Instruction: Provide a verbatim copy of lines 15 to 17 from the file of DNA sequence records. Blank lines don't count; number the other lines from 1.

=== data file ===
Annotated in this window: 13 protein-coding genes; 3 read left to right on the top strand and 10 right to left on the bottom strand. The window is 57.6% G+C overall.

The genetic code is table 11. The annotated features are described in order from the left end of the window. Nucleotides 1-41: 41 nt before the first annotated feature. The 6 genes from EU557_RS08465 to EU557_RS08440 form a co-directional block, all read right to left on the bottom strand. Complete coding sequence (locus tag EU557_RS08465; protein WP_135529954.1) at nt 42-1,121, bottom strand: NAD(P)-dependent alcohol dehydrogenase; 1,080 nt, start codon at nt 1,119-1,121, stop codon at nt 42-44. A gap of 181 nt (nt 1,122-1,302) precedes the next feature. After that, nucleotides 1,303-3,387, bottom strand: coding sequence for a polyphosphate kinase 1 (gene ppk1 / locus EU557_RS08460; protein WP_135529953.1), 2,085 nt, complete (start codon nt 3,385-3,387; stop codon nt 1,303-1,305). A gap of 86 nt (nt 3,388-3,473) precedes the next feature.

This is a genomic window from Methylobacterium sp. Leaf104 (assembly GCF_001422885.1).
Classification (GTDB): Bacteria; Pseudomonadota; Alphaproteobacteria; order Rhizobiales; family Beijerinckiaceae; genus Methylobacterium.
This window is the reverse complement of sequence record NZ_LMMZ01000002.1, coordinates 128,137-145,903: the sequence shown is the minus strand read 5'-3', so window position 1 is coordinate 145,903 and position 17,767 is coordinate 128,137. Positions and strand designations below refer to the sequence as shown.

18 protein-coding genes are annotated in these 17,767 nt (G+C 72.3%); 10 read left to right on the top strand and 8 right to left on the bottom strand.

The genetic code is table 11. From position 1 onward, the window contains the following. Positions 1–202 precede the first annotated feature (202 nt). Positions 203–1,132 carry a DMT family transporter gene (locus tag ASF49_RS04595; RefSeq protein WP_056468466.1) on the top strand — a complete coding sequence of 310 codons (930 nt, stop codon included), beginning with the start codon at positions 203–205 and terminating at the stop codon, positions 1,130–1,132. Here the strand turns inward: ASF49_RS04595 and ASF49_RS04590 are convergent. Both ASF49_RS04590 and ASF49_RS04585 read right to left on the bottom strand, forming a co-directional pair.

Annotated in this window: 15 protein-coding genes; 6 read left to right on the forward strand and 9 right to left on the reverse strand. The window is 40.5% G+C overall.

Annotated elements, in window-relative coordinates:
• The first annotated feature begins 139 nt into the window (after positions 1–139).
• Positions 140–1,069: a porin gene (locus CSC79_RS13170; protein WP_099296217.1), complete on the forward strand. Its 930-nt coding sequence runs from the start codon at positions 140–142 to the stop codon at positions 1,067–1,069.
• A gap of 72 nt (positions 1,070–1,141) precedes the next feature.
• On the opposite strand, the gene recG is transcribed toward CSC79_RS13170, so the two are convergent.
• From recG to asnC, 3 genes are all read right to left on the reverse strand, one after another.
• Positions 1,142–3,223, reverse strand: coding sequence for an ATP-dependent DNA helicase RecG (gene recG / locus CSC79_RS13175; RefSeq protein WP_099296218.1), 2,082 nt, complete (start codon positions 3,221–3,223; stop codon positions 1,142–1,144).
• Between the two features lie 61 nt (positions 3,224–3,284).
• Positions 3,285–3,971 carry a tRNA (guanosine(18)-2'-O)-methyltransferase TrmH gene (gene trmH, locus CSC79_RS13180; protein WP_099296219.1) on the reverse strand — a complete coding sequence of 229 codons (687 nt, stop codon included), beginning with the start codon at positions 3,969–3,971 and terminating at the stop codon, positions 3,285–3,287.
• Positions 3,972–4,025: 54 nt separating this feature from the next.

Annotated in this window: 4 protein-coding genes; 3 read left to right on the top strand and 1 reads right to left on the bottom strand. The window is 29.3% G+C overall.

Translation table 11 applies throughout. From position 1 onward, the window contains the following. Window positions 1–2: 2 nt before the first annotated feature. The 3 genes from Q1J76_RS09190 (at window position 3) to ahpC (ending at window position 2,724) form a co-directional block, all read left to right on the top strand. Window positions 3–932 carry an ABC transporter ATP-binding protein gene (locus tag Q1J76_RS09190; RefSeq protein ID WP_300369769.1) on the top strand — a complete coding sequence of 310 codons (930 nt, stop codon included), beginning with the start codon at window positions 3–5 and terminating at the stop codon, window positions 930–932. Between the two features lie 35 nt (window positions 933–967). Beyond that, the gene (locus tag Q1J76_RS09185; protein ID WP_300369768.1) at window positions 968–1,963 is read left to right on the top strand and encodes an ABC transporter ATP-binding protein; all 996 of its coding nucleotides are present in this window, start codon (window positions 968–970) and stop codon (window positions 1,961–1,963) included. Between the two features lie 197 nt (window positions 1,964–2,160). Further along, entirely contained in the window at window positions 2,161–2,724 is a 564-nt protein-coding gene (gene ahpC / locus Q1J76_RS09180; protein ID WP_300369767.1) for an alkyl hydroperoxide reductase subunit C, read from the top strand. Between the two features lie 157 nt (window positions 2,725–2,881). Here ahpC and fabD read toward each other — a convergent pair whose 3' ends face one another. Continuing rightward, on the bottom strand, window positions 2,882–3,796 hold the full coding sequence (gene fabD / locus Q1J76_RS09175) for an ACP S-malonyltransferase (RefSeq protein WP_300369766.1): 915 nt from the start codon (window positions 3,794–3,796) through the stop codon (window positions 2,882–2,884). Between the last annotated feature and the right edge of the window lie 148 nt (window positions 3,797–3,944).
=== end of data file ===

• Positions 1,142–3,223, reverse strand: coding sequence for an ATP-dependent DNA helicase RecG (gene recG / locus CSC79_RS13175; RefSeq protein WP_099296218.1), 2,082 nt, complete (start codon positions 3,221–3,223; stop codon positions 1,142–1,144).
• Between the two features lie 61 nt (positions 3,224–3,284).
• Positions 3,285–3,971 carry a tRNA (guanosine(18)-2'-O)-methyltransferase TrmH gene (gene trmH, locus CSC79_RS13180; protein WP_099296219.1) on the reverse strand — a complete coding sequence of 229 codons (687 nt, stop codon included), beginning with the start codon at positions 3,969–3,971 and terminating at the stop codon, positions 3,285–3,287.